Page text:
Yet behind her plain and patient facade, capable Mildred turns out to be a more ruthless social observer than even the anthropologists whose job it is to “study man.” Excellent Women is a romantic comedy that makes the decidedly unromantic suggestion that its narrator might be happiest alone. Mildred’s wit and independence subvert the stereotype that “excellent women” are dull. Set against the backdrop of postwar London, a city sorting through the disruptions of wartime bombing, the beginnings of feminism, and the end of colonialism, the novel offers effortless social critique that is as entertaining as it is enlightening.

 


ABOUT BARBARA PYM

English novelist Barbara Pym was born in 1913 in Shropshire. She was educated at Oxford and for many years worked at the African Institute in London. She enjoyed initial success in her writing career but then for over a decade was unable to find a publisher for her novels. After being called “the most underrated writer of the century” by Philip Larkin, there was a resurgence of critical and popular interest in her work in the final years of her life. She published six novels between 1950 and 1961, including Excellent Women in 1952, and four additional works after 1977. Among these later works is Quartet in Autumn, which was nominated for the Booker Prize. Pym died in 1980 at her home in Oxfordshire.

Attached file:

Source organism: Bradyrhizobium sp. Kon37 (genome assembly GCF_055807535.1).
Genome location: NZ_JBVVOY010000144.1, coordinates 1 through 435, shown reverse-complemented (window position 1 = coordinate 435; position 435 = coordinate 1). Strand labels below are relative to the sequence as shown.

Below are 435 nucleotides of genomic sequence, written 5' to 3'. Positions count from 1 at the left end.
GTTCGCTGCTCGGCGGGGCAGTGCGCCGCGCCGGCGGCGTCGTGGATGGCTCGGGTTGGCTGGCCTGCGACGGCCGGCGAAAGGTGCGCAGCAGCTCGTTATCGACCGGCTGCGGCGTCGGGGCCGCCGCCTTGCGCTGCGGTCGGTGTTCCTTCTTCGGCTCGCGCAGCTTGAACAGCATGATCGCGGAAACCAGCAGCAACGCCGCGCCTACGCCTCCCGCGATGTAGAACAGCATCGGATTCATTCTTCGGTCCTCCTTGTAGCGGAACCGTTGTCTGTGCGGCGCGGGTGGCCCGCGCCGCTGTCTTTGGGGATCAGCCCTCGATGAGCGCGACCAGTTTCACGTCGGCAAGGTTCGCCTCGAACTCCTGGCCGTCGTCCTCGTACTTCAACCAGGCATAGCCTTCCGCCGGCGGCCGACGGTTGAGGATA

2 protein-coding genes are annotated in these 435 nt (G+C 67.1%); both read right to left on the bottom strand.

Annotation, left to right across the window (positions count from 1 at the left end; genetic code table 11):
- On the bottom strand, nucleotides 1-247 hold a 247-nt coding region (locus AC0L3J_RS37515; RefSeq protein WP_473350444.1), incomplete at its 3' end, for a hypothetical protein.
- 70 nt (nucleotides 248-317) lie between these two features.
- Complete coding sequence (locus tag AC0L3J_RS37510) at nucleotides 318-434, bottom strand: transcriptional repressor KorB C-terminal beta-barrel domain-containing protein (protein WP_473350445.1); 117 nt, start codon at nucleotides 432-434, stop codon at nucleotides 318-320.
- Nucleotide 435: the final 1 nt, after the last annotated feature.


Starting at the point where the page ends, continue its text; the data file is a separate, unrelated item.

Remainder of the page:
DISCUSSION QUESTIONS
  • Try to define the “excellent women” of the novel’s title. What are their habits and character traits? How do others view them, and what is their role in society? Consider whether Mildred herself views herself as an excellent woman, both at the beginning and the end of the novel.
     
  • As a single woman without family, Mildred is perceived to be always available to others. Nearly every character—from the Napiers to the Malorys to Everard Bone—comes to Mildred for help and advice. What aspects of Mildred’s personality make her seem dependable, as someone to rely on for help? Do you think she actually helps those who come to her? How does she feel about the role that is thrust upon her?
     
  • Excellent Women is firmly rooted in a specific place and time. What can you learn about England in the 1950s from this novel? Think about the war in the then-recent past—the specter of the bombed-out church that Mildred and Everard attend, for example—and the changing position of women. How would you describe the city and the lives of Londoners? Is London a place of opportunity or a metropolis haunted by history? What in particular does it offer to Mildred that another place might not?